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DHS to Grant Relief for Some Young Illegal Immigrants

Caleb Bryant Miller, Texas Tribune

The Obama administration announced Friday that, effective immediately, it will begin issuing work permits and grant relief from deportation to certain illegal immigrants brought to the country before they were 16 years old and are currently younger than 30.

The initiative, which has similarities to the DREAM Act, affects illegal immigrants who have currently lived in the country for at least five straight years, are in school or have graduated from high school or have obtained a GED, or are honorably discharged of the military.

Applicants cannot have any felony convictions, a “significant misdemeanor offense, multiple misdemeanor offenses, or otherwise pose a threat to national security or public safety,” according to the Department of Homeland Security.

Successful applicants will be given deferred status for two-year periods, which can be renewed, and will be eligible to apply for work authorization. Those who are eligible to be deported or are in deportation proceedings and meet the qualifications can take advantage of the "deferred action" policy, as it is referred to by the Department of Homeland Security.

“Our nation’s immigration laws must be enforced in a firm and sensible manner,” DHS Secretary Janet Napolitano said in a statement. “But they are not designed to be blindly enforced without consideration given to the individual circumstances of each case. Nor are they designed to remove productive young people to countries where they may not have lived or even speak the language.”

The policy does not need congressional approval and comes at a time when Obama has upset members of the Latino community for his administration’s record-breaking deportation statistics. 

U.S. Rep. Lamar Smith, R-San Antonio, chairman of the House Judiciary Committee, was quick to blast the move.

"President Obama’s decision to grant amnesty to potentially millions of illegal immigrants is a breach of faith with the American people," he said in a statement. "This huge policy shift has horrible consequences for unemployed Americans looking for jobs and violates President Obama’s oath to uphold the laws of this land."

Smith added that the policy is a "magnet for fraud."

"Many illegal immigrants will falsely claim they came here as children and the federal government has no way to check whether their claims are true," he said.

Others could attack the move as a political ploy to court the Hispanic in an election year. And Texas’ Hispanics Republican leaders have said recently that the administration failed to move on immigration when he had a majority of both chambers of Congress.

According to the National Association of Latino Elected and Appointed Officials, as of July 2011, the country has an estimated 12.2 million projected Latino voters, an increase of about 26 percent from 2008’s figures. Texas is home to about 2 million of them.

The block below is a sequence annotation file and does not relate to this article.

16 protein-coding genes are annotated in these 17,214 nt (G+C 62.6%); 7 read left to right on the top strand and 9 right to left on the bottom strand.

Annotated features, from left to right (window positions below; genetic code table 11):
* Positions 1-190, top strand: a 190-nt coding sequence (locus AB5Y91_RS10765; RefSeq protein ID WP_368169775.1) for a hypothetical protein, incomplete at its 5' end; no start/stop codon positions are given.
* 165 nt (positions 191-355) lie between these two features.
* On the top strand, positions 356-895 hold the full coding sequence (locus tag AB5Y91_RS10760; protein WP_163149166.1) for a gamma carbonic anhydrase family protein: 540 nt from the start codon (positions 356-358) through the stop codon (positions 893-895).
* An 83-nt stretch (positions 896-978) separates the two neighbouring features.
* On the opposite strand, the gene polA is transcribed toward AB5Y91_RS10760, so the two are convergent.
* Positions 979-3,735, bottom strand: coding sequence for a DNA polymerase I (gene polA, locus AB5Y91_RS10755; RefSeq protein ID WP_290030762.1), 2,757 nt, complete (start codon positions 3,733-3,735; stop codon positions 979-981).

Friday's annoucement builds on a series of changes to immigration policies that began a year ago.

In June 2011, Immigration and Customs Enforcement announced it would begin using “prosecutorial discretion” when determining which illegal immigrants to deport. That discretion includes taking into consideration the person’s educationin the U.S. and whether they have graduated high school and have attended college.

ICE officials are also directed to consider whether the illegal immigrant is the child or spouse of a U.S. citizen, if a person’s immediate relative has served in the military, if he or she is a primary caretaker of someone who is ill, and the current conditions in the person’s home country, or the circumstances upon their arrival here, specifically if they came as a young child. 

Friday’s announcement is much more defined, but should still settle some nerves within the immigrant community, specifically those who have maligned the president for failing to move forward on immigration reform. It also  comes just before an the U.S. Supreme Court is expected to announce a ruling on the constitutionality of provisions in Arizona’s SB 1070, which would require local law enforcement officers to check the immigration status of people they detain.

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Julian Aguilar covered the 81st legislative session for the Rio Grande Guardian. Previously, he reported from the border for the Laredo Morning Times. A native of El Paso, he has a bachelor's degree in English from the University of Texas and a master's degree in journalism from the Frank W. Mayborn Graduate Institute of Journalism at the University of North Texas.